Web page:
Simply restoring The Rule of Law to the medical and insurance industry  instantly and permanently ends the federal deficit and in doing so would result in a roughly 6% improvement in every citizens' purchasing power every single year thereafter, compoundedbecause the purchasing power destruction that inevitably and immediately is caused by deficit spending disappears.

That benefit goes to everyone, rich and poor alike and as a consequence will massively benefit the economy as a whole over time.

Who loses?  The medical and insurance company cartel members.  Yes, their income would decrease - - a lot.  And?  These people are a small minority of the population and more to the point the "service" funds they consumed could then be spent in the production and purchase of goods, which improves the net wealth of the nation instead of simply shifting money from one person to another, and furthermore the cessation of purchasing power destruction would be of benefit to everyone -- including them.

You've seen me spend a lot of digital ink on this issue over the last six or so years but not one person in a public policy role wants to engage in this debate.  None.  Not in the Republican Party, Democrat Party, Libertarian Party or otherwise.  I was damn near run out of town in the Libertarian party for insisting that the party stop endorsing and supporting candidates that refused to take this on and in fact lied about it in their campaigns.  When it became apparent that the party had zero intention of addressing this issue, the issue that will destroy us economically without question, I left the party.

You'd think if any of these political types had a counter-argument that made sense they'd be happy to take me on and demolish me publicly in said debate (after all, it would be great for them, right?) but it hasn't happened despite multiple offers on my part, and that of a few others, to engage on this point.  I have made repeated offers to do so and in fact have offered in the past (and you can count this posting as a further offer) to travel at my own expense to Washington DC or anywhere in the State of Florida to engage in said debate.

Even people attempting to solve the problem through example, such as the folks running the Surgery Center of Oklahoma, can't get a functional debate going with either public policy people or the heads of traditional hospitals and insurance companies.

We all know why this is the case but sticking your head in the sand will not stop what Stan (and I, along with others) have outlined from coming to pass.  That can only happen by taking this issue on and focusing political energy virtually anywhere else is a waste of time both because this is a certain destroyer of our economy if it is not halted and halting it will take time.

How much time do we have?  I don't know where the zero barrier is on this from a fiscal point of view and neither does anyone else, but that it exists and that markets never let you reach it are both a certainty.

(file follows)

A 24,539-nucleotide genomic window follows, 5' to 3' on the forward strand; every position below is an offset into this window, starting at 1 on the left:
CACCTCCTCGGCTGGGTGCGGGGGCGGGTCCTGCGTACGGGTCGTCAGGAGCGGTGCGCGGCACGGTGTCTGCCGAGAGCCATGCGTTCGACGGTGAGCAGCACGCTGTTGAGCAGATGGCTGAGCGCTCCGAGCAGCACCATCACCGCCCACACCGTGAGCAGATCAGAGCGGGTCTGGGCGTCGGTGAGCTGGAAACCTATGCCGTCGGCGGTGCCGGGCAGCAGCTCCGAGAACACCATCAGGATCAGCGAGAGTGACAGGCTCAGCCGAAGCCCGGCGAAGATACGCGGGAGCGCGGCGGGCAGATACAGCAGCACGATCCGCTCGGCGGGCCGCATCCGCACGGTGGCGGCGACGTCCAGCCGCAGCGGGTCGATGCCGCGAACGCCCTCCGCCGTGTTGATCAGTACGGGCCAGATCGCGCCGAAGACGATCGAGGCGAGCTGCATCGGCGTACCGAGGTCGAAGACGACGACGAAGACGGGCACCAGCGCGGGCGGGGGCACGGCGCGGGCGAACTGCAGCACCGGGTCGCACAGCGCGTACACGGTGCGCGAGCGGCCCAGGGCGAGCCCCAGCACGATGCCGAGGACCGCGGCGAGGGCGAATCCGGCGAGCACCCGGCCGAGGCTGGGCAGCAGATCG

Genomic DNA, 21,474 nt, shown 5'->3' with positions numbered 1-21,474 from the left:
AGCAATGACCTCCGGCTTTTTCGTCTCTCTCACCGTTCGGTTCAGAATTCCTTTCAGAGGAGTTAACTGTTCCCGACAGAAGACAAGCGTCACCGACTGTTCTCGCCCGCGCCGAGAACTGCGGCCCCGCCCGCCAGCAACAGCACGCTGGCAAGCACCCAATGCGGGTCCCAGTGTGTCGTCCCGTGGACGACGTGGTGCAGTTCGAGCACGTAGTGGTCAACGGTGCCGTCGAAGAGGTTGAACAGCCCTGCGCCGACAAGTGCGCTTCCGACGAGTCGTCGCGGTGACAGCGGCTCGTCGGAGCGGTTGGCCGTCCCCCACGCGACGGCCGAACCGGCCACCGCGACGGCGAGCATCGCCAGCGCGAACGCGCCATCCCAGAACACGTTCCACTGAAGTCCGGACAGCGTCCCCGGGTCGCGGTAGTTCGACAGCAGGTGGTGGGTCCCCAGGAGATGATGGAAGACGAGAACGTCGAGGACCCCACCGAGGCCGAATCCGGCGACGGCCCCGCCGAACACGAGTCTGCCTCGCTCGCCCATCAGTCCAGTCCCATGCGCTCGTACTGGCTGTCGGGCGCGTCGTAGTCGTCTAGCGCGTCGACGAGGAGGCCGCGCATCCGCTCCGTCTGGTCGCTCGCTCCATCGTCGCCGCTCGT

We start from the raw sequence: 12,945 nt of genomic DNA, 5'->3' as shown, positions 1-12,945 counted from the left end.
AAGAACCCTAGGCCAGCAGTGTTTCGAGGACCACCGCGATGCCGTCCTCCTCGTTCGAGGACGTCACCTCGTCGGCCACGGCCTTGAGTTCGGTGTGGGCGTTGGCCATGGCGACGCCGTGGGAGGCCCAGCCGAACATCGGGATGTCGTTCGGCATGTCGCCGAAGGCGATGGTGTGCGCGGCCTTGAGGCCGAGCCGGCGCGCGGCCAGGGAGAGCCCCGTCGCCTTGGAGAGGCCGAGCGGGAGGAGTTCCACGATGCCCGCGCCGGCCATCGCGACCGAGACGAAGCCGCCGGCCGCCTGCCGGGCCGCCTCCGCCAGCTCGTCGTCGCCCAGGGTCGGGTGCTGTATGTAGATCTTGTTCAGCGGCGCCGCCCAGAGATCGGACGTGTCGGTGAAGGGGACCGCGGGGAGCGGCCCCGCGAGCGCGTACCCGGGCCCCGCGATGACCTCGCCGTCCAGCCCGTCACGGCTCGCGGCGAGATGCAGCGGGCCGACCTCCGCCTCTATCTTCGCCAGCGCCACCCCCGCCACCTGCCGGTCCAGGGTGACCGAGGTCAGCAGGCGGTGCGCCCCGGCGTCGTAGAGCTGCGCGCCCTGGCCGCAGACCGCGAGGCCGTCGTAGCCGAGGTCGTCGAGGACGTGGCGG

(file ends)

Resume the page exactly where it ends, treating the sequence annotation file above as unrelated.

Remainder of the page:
Every day we delay as a nation and a people is one in which the odds of an "accident" in this regard go up, and once our feet go off this cliff there is simply no clean way back on solid ground.

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When in the course of human events it becomes evident that enslavement has not left the land, indeed, it has simply traveled underground via the mechanisms of finance leaving threadbare the claim that men are free when in fact no such thing is true;

We reassert that all men and women are created equal; that they are endowed with certain inalienable rights by their creator and that among them are the right life, liberty and pursuit (but not a guarantee of attainment) of happiness;

We reassert that in order to secure these rights governments are instituted among men, deriving their just power from the consent of the governed;

We reassert that whenever government becomes destructive to these ends it is both the right and duty of men and women to withdraw their consent from said government, enforcing a reorganization of same to address the abuses served upon the people;

We assert that liberty cannot exist in the absence of the right to obtain and accumulate wealth, including property, money and other assets, free of theft-by-devaluation through intentional government malfeasance;

We assert that no government nor any person has the right to impose a debt upon those not yet of the age of majority and in possession of the franchise or those not yet born, and no person against whom said debt is attempted to be laid has an obligation to pay or service said debt;

We assert that no act of government enacted by fraud is valid, and that any act imposing a cost upon the citizens or businesses of the nation without said funds being collected by contemporary taxes is inherently fraudulent and thus void ab-initio;

We further assert that allowing private institutions to practice effective counterfeiting of the currency is both the cause of myriad financial panics, market crashes and other disruptions throughout history and that it constitutes theft from the populace;